Our April selection for Ackerman’s Community Book Club is the Hugo and Nebula award winning novella “Binti” by Nnedi Okorafor. In her writing, Okorafor explores, among many others, the themes of cross-contextual identity, our relationships to difference, and nurturing expansiveness and possibility from a position of historical and systemic awareness. Her writing challenges our ideas about the assumptions of our lived contexts and encourages dialogue and movement. In her own words, “when there is silence bad things happen… I am all about dialogue.”
Nnedi Okorafor was born in 1974 in Cincinnati, Ohio, to Igbo Nigerian parents who had travelled to the U.S. in 1969 for schooling but did not return to Nigeria due to the Nigerian Civil War. Okorafor identifies as Naijamerican to express her relationship with her Nigerian-American identity as a sometimes integrative, sometimes parallel, cross-contextual experience and perspective related to all facets of her sense of self through growing up in the U.S., numerous trips to Nigeria visiting family and community, and the combination of those contexts as she experiences them in all places and creative endeavors. Okorafor is lauded as a prolific and provocative visionary in her field of primarily science fiction and fantasy writing. She has coined terms such as “Africanfuturism” (science fiction subcategory) and “Africanjujusim” (fantasy subcategory) to describe her writing and to re-center her works to African rather than Western narrative and perspective.
I share this book with our community book club to share my relationship with science fiction as a vehicle for accessing perspectives and possibilities beyond dominant and internalized constructions. Not for escapism but as a vehicle for auditing, disrupting, and renovating our own experiences in an immersive and felt manner through literary narrative rather than simply through intellectual discourse.
As therapists, we benefit from developing a range of methods to step outside of dominant social structures and access new and different perspectives about others and about ourselves. Yet science fiction, as with all writing, is created by people: authors who begin their creation/exploration from their own locations even as they attempt to disrupt their default orientations, often traditionally recreating colonialism and xenophobia in the process.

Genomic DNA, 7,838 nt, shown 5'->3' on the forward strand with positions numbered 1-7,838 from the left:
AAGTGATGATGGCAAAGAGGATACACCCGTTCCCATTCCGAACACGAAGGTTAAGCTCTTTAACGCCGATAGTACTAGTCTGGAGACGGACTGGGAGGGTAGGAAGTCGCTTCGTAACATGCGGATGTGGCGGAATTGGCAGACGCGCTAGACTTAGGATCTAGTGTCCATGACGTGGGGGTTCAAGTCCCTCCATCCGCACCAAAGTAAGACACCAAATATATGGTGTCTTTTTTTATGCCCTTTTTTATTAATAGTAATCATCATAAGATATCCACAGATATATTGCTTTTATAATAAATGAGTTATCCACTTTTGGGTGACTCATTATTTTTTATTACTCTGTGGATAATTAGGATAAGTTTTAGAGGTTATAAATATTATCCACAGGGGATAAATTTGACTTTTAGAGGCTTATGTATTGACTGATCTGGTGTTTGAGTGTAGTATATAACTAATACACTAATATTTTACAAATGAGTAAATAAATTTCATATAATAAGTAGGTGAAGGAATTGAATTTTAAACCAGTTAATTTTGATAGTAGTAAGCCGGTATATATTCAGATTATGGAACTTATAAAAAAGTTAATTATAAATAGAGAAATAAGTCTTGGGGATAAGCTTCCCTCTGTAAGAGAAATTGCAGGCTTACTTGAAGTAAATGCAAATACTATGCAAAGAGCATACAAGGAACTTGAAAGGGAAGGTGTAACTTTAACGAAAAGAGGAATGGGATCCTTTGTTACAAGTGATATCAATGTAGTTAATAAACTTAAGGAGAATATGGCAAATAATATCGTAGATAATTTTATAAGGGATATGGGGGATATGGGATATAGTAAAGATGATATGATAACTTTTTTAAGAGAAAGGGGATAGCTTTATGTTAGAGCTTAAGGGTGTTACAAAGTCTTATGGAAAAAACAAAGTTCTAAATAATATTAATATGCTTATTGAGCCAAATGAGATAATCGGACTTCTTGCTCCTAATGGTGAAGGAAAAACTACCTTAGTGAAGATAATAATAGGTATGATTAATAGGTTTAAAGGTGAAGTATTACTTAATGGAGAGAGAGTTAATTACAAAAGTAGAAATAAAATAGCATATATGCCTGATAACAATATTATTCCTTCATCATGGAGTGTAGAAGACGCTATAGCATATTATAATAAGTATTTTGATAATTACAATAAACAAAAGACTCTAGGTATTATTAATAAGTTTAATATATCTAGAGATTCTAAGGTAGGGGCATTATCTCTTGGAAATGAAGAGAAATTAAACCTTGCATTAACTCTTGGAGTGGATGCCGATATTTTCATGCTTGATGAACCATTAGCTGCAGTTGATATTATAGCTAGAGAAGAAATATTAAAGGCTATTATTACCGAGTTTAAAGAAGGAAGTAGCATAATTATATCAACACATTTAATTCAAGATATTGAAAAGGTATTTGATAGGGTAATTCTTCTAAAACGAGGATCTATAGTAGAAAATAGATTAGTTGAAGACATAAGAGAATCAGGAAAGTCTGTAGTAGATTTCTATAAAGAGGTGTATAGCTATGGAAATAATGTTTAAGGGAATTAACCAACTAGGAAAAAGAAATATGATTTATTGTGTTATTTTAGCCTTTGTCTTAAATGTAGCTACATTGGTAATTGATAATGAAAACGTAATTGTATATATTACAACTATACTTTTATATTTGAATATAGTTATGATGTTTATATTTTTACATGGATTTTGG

Africanfuturism as a genre offers a re-centering of narrative and perspective away from whiteness and the West while still embracing elements of the Diasporic experience. As I experience it, Okorafor’s writing asks us how we react to difference, what it means to us, and how we handle discoveries of difference and change within ourselves as we move into new contexts and relationships within the world.
Book club selection and description written by Frank Wells, LCSW.
Above Image of Nnedi Okorafor by Colleen Durkin
About Ackerman’s Community Book Club:
Ackerman’s Community Book Club is a monthly series of reading recommendations curated by our family therapy instructors. We invite you to read one book each month that explores diversity, equity, and inclusion and join us on a pathway to curiosity. The books on our list have been selected with the aim of increasing knowledge, empathy, willingness, and skill to confront xenophobia as therapists, educators, and lifelong learners, in the personal and professional spaces we occupy.